I remember the first time my third grade teacher read my work. She was shocked at the creativity and ingenuity of my writing. My penmanship wasn’t the best and let’s be honest, my grammar wasn’t either but creativity is something to be cherished. When my mom came to pick me up, my teacher spoke with her about my work. Even at such a young age, I felt an overwhelming sense of pride in my writing. My parents were proud, my teacher was proud, but most importantly, I was proud.
Being a writer is difficult. It’s something I didn’t take into account when I decided to continue while in third grade. From then until college, I wrote all kinds of fiction, but nobody ever saw it. My first creative writing class, I was a nervous wreck because we had to read aloud our stories and then the rest of the class would comment. Public speaking doesn’t spook me–heck I was in jazz band and theater for crying out loud! Exposing my story–my baby–to them was the problem.
I needn’t have worried, though. They loved it.
the four years of my college career, I grew more confident in my writing. I wrote stories for my creative writing minor and tried to work in as much creative writing as I could into classes for my bachelor’s degree.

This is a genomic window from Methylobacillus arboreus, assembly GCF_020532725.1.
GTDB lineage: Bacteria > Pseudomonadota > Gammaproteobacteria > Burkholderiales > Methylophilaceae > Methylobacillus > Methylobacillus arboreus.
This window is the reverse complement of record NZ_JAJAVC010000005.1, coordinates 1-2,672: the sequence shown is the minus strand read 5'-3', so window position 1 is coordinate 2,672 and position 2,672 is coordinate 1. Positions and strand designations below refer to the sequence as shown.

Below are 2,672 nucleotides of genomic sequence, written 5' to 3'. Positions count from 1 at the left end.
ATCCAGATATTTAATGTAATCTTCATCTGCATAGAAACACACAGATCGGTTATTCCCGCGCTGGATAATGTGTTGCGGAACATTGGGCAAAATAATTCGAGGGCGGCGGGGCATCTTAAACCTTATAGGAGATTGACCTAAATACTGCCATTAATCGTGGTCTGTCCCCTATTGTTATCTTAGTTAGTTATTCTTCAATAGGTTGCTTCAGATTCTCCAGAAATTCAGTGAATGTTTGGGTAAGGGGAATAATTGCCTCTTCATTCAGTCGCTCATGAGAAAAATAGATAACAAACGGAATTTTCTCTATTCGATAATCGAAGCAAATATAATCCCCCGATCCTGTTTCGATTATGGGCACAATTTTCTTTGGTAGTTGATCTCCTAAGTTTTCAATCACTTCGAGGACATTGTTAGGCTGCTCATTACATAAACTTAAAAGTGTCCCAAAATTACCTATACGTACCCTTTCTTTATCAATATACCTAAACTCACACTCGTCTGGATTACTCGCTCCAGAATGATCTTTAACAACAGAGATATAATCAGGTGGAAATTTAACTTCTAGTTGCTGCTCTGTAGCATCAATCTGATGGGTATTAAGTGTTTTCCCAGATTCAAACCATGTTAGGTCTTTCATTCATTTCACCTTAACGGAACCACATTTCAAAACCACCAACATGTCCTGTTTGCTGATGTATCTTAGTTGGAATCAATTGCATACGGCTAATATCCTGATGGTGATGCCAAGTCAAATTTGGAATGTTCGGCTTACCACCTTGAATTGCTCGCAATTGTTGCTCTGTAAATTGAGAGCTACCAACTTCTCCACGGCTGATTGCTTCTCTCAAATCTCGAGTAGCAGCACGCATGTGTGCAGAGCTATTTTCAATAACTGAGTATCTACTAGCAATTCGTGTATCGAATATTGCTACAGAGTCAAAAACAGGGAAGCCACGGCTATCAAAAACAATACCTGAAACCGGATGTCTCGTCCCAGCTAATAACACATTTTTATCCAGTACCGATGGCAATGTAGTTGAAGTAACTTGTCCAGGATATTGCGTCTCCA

One assignment in particular sticks out. In my literature class we had to write a total of thirty pages. The professor gave us a list of options we could choose. On that list was an option to recreate a piece of literature we read in the class.
I chose Beowulf and it was the most fun I had. The professor loved it and asked if he could use it as an example with other professors and future classes.
The confidence I had back in third grade returned. however, it didn’t last long.
Rejection after rejection from publishing houses on multiple novels and short stories began to crush my spirits of ever becoming published. It took blood, sweat, tears, and pages upon pages of editing, but in January 2016 I a response I always dreamed of–my novel was accepted. Again, I was proud and confident of my work–work I’ve tried so hard to get out there and read. It was like all those years ago when I found out I could write fiction. Just a few months ago what I always believed I could do–I finally did.
Until then, life’s full of opportunities you never even dreamed of,